Published March 3, 2022

Trailblazers: Evan Cole

“The city is my soundtrack.”

Evan Cole leaned his bike against the wall and began to peel off layers of clothing. His gloves came off first. Then, his outer coat. The balaclava next. It was winter, but that hadn’t deterred Evan from riding his bike. “It doesn’t matter the season. I’m riding my bike. I may wait out heavy snows or storms, but if I’m going anywhere, I’m getting there on my bike.”

Cole agreed to talk about his relationship with cycling and why biking has been his preferred means of transportation since he was an adolescent. As it turned out, this is a conversation he is eager to have.

“I woke up, checked my phone. It was about 11 degrees, so I got geared up with multiple layers. But the ride here wasn’t too bad,” he said.

Cole is the kind of bike rider who everyone sees, who everyone knows, especially if you live in or frequent downtown Indianapolis. He’s riding across the mile square streets and trails daily, using his bike to run errands and get to and from work. Like many other daily riders, he is part of the background of the urban landscape. And yet — when it comes to policy conversations about bicycles — he’s also the kind of rider most likely to be overlooked. Cyclists like Cole seem to stay invisible when discussions take place about the ways to encourage and increase the use of bikes.

Why? For starters, Cole never bought into what many view as an American rite of passage: the car. He’s never bothered to obtain a driver’s license.

“I’ve been riding around the city of Indianapolis for over 10 years,” he said. “It’s my main mode of transportation. I started riding in high school when I lived on the eastside near Washington Square Mall. When it came time for me to go through the process of getting a license, I decided I didn’t want to do that. I just kept riding. I thought, ‘You know, I could just skip the whole car thing.’ So yeah, that’s what I did. Later, I had a partner who encouraged me to get a license. I came close to considering it, but ultimately a bigger part of me determined, nah, I can’t do that.”

Most policy conversations surrounding bikes in the United States, particularly those in the Midwest, assume the dominance and reliance upon an automobile. Urban planners and politicians tend to think that most cyclists will still rely predominantly on their cars –  even in Indy, a place known for its beloved and expanding trail system.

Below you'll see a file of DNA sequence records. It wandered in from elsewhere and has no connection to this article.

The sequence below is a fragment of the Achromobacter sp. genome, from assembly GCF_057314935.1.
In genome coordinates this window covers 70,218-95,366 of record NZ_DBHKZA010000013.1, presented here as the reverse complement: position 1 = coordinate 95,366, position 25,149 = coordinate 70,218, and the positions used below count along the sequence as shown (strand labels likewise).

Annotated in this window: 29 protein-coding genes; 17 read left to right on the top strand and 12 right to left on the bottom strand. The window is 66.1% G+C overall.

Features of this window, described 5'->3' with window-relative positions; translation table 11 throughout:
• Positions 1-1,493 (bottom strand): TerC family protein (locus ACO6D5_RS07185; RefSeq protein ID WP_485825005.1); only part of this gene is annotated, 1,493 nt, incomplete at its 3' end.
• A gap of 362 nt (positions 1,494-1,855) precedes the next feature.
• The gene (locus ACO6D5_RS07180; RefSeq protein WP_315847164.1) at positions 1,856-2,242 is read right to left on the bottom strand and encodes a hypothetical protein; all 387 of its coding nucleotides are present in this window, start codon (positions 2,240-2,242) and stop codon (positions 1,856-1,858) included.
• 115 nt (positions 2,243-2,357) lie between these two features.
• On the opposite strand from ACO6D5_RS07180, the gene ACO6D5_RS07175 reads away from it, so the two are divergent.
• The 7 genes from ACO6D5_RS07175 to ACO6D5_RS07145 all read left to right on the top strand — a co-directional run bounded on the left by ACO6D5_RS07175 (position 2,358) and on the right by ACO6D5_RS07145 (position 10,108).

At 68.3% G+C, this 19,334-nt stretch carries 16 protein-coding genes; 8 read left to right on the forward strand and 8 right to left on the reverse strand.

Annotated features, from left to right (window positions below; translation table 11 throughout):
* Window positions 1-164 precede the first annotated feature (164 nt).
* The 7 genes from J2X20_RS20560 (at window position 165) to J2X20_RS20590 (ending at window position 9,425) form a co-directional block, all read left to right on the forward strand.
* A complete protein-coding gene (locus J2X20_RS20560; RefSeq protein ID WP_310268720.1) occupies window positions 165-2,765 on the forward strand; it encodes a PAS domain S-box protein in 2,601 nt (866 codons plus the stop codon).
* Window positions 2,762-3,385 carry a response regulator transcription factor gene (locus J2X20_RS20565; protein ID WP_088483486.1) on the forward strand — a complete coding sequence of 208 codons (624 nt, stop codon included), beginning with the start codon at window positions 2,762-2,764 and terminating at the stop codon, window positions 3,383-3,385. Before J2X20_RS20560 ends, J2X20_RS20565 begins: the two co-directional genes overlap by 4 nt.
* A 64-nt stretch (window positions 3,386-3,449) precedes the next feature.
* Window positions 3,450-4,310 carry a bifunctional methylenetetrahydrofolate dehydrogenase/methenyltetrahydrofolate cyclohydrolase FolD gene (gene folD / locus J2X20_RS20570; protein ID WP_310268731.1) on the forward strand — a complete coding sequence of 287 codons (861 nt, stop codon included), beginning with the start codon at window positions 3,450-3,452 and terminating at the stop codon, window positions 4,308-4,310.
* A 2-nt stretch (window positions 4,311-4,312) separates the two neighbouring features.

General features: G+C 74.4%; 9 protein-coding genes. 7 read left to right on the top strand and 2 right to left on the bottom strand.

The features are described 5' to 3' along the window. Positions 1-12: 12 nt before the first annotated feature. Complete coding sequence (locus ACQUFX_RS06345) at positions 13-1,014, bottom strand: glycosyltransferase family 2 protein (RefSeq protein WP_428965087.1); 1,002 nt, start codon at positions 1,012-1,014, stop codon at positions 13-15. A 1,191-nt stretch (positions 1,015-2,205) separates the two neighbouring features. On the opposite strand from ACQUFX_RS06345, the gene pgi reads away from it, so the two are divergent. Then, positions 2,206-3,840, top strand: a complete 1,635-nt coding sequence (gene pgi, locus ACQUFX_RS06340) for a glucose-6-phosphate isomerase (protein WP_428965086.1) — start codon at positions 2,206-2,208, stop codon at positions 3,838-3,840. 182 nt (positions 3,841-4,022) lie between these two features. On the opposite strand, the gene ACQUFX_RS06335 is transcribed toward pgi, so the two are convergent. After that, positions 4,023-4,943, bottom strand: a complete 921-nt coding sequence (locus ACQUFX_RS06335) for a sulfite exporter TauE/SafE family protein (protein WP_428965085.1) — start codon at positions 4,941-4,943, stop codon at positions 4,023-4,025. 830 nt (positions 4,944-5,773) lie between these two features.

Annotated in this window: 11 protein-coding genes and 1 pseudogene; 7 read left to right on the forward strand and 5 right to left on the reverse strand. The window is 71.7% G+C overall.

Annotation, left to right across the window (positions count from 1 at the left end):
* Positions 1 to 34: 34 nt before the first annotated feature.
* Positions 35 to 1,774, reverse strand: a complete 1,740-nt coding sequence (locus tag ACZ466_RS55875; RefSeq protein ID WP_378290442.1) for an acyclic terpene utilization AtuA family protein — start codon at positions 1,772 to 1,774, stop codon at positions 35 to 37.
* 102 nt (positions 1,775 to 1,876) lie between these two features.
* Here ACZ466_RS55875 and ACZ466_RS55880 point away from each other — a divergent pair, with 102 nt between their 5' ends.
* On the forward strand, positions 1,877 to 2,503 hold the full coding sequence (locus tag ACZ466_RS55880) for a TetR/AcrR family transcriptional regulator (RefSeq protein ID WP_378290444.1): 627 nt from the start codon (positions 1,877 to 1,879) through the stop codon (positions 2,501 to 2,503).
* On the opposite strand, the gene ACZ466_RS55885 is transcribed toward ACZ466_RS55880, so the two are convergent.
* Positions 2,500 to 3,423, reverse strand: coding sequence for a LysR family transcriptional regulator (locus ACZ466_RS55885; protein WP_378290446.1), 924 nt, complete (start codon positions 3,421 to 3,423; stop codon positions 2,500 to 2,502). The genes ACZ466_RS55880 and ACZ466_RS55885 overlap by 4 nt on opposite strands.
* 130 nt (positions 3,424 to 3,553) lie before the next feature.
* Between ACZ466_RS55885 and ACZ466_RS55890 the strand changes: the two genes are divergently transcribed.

“I got to this place where I figured out I don’t need to really get a license unless I need to travel long distances where the bus isn’t able to take me. As long as I’m able to live close to where I need to go, I’m fine,” he said. “I’m trying to accomplish more with my life, and a car is just way on the back burner. I just think that we don’t need all of that. With my personality, this just works better for me.”

While this concept may seem foreign to some, Cole’s is an idea that others are embracing. Recent studies show that his perspective is becoming more common among younger generations. They are suspicious of cars and of environments built primarily for cars. Instead, they want to live in cities designed for people.

“Riding does so much for me,” he explained. “I think at this point, my bike is connected to my mental health. I feel better when riding, I feel better after riding, and I like the fact I’m using my bike to get to my jobs and just be proactive. Sure, there are bad days. There are occasionally days where it’s just like, ‘All right, I’m really not feeling this ride today.’ But then I’ll do it anyway, and I feel so much better after doing it. When I’m biking, I’m like, ‘OK. Yeah, yeah, this is fine. This is great. I feel great.’”

Beyond the mental health benefits, cycling is an excellent way for Cole to remain connected to his friends and his city. “There’s the aspect of meeting up with my friends to ride. I normally ride by myself, but sometimes, when I can get out when it’s a nice day, I’ll connect with some of the bike messengers. I like hanging out on the Circle or downtown, and we’ll meet up and hang out for a couple hours. Sometimes we’ll go on group rides, and sometimes we’ll go our separate ways.

“Riding has become a lot more fun, and it’s a way for me to feel like I’m an explorer in my city. It’s become less like I’m just trying to get to point A to point B,” he explained. “Now, there are times when I ride to other parts of the city just to make it a point to revisit places. ‘Oh, I haven’t been to Garfield Park in a while. Let’s ride around down there.’ Or, ‘I haven’t been out east in a long time.’ So I’ll like hop on my bike, take the trails that pass through Irvington and just go until I decide to stop.

“I think I got hooked when I was a kid,” he said, smiling, as he related his mobility origin story. “My dad tried to get me to ride bikes at a young age, and I just kind of stuck with it for a while. It felt fresh. I was alert. Yeah, I got a lot of scrapes and crashed a few times. I remember going down a hill — that was really fun, I was so excited! I’m catching all that speed. And then, I just lost control and crashed. It hurt like hell.”

“But I was also just like —THAT—WAS—AWESOME! For the first time, I felt fast. I could feel excitement inside me. I enjoyed feeling like that, and I try to keep that feeling going now when I can. Like, when I catch myself in a groove, and I catch like five or six lights in a row. That’s a streamlined feeling. And, yeah, it’s pretty great.”

Story by Mark Latta, photos courtesy of Wildstyle.